The World Health Organization addressed the under-treatment of postoperative and cancer pain in 1986 with their Cancer Pain Monograph . A rapid improvement in the treatment of cancer pain soon unfurled in many countries, though not entirely, as many countries even today suffer from poor access to opioids . This further prompted a number of publications in the 1990s that questioned the state of pain under-treatment. Notably, Ronald Melzack in 1990  published an article in Scientific American that questioned why opioids were reserved solely for cancer pain and avoided entirely in chronic pain states. The newfound interest bore misconceptions, drawn largely by cancer pain specialists lacking expertise on other chronic, non-cancer pain, that equated the etiologies of malignant and non-malignant pain . This dangerous conflation disregards the complex biopsychosocial phenomena that is chronic pain, and despite many cautions to this effect, opioids grew into the primary modality of chronic non-cancer pain treatment in the USA .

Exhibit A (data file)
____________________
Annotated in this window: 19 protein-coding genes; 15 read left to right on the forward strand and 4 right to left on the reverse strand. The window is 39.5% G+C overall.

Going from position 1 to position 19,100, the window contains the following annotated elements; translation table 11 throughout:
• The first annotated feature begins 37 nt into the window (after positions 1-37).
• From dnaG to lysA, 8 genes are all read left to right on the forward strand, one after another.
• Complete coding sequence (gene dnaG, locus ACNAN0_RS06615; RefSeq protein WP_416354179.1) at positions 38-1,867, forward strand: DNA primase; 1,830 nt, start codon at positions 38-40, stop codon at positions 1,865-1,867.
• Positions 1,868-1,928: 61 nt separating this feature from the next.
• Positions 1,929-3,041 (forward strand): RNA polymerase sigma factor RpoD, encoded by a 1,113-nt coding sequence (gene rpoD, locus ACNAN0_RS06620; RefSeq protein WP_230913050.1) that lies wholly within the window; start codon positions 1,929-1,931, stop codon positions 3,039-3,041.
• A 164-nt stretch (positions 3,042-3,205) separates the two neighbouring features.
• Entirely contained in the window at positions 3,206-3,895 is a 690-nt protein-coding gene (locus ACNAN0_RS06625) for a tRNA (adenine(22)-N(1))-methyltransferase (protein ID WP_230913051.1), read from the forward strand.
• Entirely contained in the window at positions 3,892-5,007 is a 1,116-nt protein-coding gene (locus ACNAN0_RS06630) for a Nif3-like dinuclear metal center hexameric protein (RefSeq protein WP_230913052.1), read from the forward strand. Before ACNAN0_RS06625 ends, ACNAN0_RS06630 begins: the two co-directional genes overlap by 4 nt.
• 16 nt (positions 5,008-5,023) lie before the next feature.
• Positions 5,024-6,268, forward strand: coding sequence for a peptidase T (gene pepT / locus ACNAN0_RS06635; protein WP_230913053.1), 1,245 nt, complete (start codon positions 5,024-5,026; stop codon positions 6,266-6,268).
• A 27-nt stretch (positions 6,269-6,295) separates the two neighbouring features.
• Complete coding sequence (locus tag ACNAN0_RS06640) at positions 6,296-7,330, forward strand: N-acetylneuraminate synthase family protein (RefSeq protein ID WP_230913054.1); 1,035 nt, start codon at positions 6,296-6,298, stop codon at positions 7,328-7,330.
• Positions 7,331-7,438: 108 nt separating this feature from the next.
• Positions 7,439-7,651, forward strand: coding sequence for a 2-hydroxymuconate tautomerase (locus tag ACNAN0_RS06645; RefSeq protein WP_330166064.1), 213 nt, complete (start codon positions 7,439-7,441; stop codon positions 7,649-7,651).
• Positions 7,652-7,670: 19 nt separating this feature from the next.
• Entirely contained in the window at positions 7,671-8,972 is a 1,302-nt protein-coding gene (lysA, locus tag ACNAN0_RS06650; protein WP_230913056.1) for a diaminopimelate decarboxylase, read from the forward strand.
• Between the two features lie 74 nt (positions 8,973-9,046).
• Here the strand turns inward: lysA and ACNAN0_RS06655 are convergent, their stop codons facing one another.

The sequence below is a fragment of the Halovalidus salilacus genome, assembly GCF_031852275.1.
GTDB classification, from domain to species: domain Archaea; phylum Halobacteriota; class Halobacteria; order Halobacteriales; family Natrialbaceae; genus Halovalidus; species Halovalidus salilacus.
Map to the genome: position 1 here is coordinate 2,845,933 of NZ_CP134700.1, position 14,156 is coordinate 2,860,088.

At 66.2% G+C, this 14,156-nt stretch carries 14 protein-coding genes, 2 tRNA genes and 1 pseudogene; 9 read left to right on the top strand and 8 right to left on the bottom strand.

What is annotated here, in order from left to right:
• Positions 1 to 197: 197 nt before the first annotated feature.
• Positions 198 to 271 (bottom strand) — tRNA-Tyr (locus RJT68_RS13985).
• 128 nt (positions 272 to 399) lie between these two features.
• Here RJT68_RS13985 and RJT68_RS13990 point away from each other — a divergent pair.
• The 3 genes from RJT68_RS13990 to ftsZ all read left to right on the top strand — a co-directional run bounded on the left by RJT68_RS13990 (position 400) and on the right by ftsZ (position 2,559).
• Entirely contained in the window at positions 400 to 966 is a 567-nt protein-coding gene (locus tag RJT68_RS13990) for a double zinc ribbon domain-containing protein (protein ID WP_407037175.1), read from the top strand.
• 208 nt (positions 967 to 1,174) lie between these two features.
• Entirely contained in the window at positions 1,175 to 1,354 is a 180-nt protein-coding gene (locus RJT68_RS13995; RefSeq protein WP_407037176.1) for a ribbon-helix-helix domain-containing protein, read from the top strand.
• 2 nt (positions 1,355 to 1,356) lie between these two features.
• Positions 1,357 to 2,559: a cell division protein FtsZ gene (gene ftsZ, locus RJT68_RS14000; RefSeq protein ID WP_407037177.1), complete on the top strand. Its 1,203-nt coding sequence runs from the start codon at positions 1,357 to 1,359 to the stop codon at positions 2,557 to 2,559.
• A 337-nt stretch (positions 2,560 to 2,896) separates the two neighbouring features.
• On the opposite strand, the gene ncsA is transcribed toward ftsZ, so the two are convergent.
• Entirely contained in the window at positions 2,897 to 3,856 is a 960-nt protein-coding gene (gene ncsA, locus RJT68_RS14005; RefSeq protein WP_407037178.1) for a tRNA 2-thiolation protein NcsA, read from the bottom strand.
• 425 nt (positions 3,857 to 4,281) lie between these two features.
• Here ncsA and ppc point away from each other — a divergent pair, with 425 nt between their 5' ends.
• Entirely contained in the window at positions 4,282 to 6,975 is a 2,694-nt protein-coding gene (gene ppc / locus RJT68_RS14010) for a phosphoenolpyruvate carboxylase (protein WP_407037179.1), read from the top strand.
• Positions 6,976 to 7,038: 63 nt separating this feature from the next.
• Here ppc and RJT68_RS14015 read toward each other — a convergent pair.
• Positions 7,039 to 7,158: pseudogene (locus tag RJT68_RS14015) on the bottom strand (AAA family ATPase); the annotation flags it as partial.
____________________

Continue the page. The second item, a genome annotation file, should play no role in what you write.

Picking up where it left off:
Alongside this opioid evolution, the American Pain Society launched their influential “pain as the fifth vital sign” campaign in 1995, with intent to encourage proper, standardized evaluation and treatment of pain symptoms . The Veteran’s Health Administration lent support to the campaign with their 1999 adoption of pain as the fifth vital sign initiative .
Solidifying the national response to the aforementioned efforts, the Joint Commission (TJC) published standards for pain management in 2000, emphasizing the need for organizations to conduct quantitative assessments of pain as recommended by the Institute of Medicine . The Federation of State Medical Boards and the Drug Enforcement Agency also issued statements promising less regulatory scrutiny over opioid prescribers, thereby assuaging physician reluctance to prescribe more liberal amounts of opioid analgesics .